Four Kitchens

Challenges and hints of promise with our first virtual event

5 Min. ReadEvents

For the development community, the open source digital experience conference DrupalCon provides a vital opportunity for networking and knowledge sharing. Heading into this summer’s DrupalCon Global 2020, we knew better than to expect physical booths, crowded presentations, and in-person conversation.

Of course, DrupalCon is far from alone in experiencing uncertainty around virtual events due the coronavirus pandemic. But the complexities introduced by a convention built on social distancing and video conferencing remain unresolved based on our experience. Most importantly, the opportunities for discovery and interpersonal connection while walking the convention center floor are difficult to reproduce.

That said, virtual conventions like DrupalCon Global offer positive experiences. Given that a digital format will likely be the norm for such events for the foreseeable future, organizations hoping to draw value from the experience must shift their approach from the beginning. Though future digital conventions will build on these early attempts, technology alone can’t be counted on to provide a strong connection with your audience.

Successful virtual events require planning, preparation — and time

Prior to the pandemic, this year’s DrupalCon was planned as an in-person event taking place in Minneapolis over a span of four days. Though a transition to a virtual event was expected given the ongoing pandemic, the official confirmation arrived with a very short runway to pivot and plan for the virtual experience. The change in programming expanded its reach to an international audience while shortening the event’s programming window from four days to three. These changes understandably introduced a host of logistical challenges.

To accommodate European time zones, speaking events kicked off very early in the morning for West Coast attendees. And, despite the event’s global emphasis, the Asia Pacific audience was left to primarily attend at the end of the day.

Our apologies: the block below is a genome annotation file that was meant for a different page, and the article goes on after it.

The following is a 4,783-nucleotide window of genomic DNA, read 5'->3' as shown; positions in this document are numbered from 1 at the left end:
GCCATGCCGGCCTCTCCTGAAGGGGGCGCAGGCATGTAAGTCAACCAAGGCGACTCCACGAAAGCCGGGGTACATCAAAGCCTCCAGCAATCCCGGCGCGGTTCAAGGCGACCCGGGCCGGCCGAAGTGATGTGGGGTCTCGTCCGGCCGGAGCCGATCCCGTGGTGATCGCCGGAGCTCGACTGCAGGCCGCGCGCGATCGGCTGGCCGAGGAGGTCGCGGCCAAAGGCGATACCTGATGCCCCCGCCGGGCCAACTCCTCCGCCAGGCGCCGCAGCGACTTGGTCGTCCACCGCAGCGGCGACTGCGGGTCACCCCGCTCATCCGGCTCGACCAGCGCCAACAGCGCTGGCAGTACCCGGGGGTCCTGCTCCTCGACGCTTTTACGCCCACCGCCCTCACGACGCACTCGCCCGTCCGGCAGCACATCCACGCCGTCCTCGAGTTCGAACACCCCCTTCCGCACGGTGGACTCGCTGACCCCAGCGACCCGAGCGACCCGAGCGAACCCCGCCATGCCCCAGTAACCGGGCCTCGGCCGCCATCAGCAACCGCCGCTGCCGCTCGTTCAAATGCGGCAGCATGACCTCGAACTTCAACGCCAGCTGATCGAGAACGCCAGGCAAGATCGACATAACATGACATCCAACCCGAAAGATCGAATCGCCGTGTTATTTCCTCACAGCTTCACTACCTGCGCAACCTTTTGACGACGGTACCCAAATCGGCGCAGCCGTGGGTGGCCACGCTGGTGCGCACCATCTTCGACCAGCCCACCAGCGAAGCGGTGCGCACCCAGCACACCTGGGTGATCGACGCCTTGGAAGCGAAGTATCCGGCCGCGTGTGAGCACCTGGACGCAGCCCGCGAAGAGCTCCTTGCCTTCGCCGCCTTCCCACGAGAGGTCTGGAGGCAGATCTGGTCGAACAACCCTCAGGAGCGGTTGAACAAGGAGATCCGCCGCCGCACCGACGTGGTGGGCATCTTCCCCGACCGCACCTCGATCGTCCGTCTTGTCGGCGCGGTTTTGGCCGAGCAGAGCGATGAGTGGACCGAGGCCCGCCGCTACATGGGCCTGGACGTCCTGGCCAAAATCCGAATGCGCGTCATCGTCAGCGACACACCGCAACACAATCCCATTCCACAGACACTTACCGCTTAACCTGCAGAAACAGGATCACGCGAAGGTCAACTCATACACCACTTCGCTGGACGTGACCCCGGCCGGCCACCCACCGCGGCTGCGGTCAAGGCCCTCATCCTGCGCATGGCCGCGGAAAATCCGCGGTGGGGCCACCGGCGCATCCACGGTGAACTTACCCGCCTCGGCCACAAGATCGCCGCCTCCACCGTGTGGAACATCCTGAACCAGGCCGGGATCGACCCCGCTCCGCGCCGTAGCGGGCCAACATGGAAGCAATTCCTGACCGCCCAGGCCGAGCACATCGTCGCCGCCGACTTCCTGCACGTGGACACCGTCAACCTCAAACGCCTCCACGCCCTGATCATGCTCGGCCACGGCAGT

Our team approached the event as a pilot experience into the new world of the all-virtual event. While we tried to anticipate the unexpected, in hindsight we needed far more time to plan, and a larger team to staff the event efforts. Schedules shifted. The booth experience required lots of resources and patience. Some of our most unexpected programming ended up being our biggest successes. All of these proved to be key learnings to help inform future virtual event strategies.

Technical difficulties introduce virtual challenges and new possibilities

For presenters, the conclusion of DrupalCon Global 2020 signaled the moment planning begins for next year’s event. Having now seen the event’s platform and its attempt to replicate the booths along the convention center “midway,” we have an idea what to expect in 2021. This year, we had nothing to go on but assumptions.

Hosting an event on a video conferencing platform presented its own issues. Onscreen, presenters could only see the number of attendees rather than a virtual audience, who could only appear on video by request. As a result, instead of presenting to a Brady Bunch-styled grid of attendees, the experience felt like being center stage with the house lights cranked up, without knowing if there was an audience in the auditorium.